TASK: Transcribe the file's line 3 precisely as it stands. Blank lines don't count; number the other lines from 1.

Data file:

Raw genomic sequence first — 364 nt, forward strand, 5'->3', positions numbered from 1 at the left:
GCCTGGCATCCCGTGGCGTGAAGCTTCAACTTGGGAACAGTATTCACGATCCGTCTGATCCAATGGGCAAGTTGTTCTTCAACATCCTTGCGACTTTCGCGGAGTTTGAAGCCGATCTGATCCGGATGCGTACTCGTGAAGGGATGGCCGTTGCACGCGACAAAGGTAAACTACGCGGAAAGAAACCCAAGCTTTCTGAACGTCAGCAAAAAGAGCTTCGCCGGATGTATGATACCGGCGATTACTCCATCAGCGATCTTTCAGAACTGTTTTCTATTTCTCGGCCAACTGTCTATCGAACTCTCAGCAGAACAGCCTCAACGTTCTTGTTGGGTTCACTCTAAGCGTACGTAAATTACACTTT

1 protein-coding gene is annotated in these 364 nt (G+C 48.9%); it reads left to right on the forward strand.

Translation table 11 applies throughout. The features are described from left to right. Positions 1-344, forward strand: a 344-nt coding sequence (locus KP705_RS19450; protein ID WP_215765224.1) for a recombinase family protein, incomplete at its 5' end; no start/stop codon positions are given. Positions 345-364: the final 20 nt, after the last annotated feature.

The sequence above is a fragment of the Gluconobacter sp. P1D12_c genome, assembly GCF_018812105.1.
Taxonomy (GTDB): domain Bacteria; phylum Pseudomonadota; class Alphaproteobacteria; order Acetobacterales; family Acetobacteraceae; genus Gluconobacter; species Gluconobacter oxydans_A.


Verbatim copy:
1 protein-coding gene is annotated in these 364 nt (G+C 48.9%); it reads left to right on the forward strand.